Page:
Thursday, April 26, 2012

Coiled lava flows on Mars discovered by ASU grad student

ASU is reporting that "High-resolution photos (taken by a UA camera) of lava flows on Mars reveal coiling spiral patterns that resemble snail or nautilus shells. Such patterns have been found in a few locations on Earth, but never before on Mars. The discovery, made by Arizona State University graduate student Andrew Ryan, is announced in a paper published April 27, 2012, in the scientific journal Science. The new result came out of research into possible interactions of lava flows and floods of water in the Elysium volcanic province of Mars."
The ASU announcement said that on Earth, lava coils can be found on the Big Island of Hawaii, mainly on the surface of ropey pahoehoe lava flows. They have also been seen in submarine lava flows near the Galapagos Rift on the Pacific Ocean floor.   Ryan explained, "The coils form on flows where there's a shear stress – where flows move past each other at different speeds or in different directions. Pieces of rubbery and plastic lava crust can either be peeled away and physically coiled up – or wrinkles in the lava's thin crust can be twisted around."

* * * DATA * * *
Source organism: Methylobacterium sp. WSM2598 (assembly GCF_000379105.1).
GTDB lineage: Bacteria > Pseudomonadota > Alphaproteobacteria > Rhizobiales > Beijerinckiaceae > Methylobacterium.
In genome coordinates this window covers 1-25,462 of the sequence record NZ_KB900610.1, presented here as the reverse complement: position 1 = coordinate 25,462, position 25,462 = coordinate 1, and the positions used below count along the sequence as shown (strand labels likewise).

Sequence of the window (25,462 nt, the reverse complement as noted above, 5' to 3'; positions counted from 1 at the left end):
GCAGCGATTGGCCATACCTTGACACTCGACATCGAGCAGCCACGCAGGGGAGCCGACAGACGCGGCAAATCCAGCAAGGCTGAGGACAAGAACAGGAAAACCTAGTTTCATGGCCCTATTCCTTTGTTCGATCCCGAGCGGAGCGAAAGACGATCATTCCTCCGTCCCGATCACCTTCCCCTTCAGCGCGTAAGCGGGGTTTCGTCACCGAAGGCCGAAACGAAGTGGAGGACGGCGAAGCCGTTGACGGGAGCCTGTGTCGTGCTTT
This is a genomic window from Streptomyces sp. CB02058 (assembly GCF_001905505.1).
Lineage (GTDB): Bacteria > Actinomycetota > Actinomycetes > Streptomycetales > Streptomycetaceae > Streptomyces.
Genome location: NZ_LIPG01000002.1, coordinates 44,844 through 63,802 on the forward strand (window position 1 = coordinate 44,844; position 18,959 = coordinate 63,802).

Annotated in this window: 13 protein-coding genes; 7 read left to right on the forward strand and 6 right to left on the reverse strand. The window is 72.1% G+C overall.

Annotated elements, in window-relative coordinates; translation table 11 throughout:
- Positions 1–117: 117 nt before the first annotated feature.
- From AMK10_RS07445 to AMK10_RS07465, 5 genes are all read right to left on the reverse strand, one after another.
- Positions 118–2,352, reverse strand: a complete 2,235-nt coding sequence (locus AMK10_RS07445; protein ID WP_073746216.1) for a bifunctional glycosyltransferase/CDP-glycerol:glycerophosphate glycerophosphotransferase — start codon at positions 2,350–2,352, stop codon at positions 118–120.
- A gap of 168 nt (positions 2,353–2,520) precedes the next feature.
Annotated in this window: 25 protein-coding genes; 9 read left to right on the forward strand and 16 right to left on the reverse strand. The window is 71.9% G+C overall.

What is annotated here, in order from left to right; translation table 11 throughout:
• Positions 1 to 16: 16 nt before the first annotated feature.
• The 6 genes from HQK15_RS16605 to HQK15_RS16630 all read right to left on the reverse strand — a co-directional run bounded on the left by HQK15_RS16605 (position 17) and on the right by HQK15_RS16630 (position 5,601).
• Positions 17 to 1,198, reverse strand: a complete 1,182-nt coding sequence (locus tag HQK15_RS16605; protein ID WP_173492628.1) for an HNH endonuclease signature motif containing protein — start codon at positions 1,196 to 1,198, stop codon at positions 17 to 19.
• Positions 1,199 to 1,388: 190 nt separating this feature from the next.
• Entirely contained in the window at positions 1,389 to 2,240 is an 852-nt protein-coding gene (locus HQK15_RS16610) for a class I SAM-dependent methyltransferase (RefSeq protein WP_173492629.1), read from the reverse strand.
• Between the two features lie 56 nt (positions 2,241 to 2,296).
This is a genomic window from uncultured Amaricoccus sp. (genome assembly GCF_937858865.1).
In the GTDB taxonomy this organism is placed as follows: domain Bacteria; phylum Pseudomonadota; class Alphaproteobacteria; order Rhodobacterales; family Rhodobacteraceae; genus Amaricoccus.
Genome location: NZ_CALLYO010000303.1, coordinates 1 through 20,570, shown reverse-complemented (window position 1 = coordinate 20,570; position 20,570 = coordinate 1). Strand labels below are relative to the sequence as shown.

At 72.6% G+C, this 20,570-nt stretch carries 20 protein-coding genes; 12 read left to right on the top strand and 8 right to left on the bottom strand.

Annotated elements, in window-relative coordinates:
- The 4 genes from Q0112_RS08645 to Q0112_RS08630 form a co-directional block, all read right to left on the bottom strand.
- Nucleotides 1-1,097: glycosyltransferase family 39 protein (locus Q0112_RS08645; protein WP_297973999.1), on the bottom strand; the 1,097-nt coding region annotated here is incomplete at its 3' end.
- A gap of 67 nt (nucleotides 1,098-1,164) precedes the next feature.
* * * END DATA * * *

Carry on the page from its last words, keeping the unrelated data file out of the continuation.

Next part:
[Right, cooling lava on Mars can form patterns like snail shells when the lava is pulled in two directions at once. Such patterns, rare on Earth, have never before been seen on Mars. This image, with more than a dozen lava coils visible, shows an area in a volcanic region named Cerberus Palus that is about 500 meters (1640 feet) wide. Photo by: NASA/JPL-Caltech/UA]

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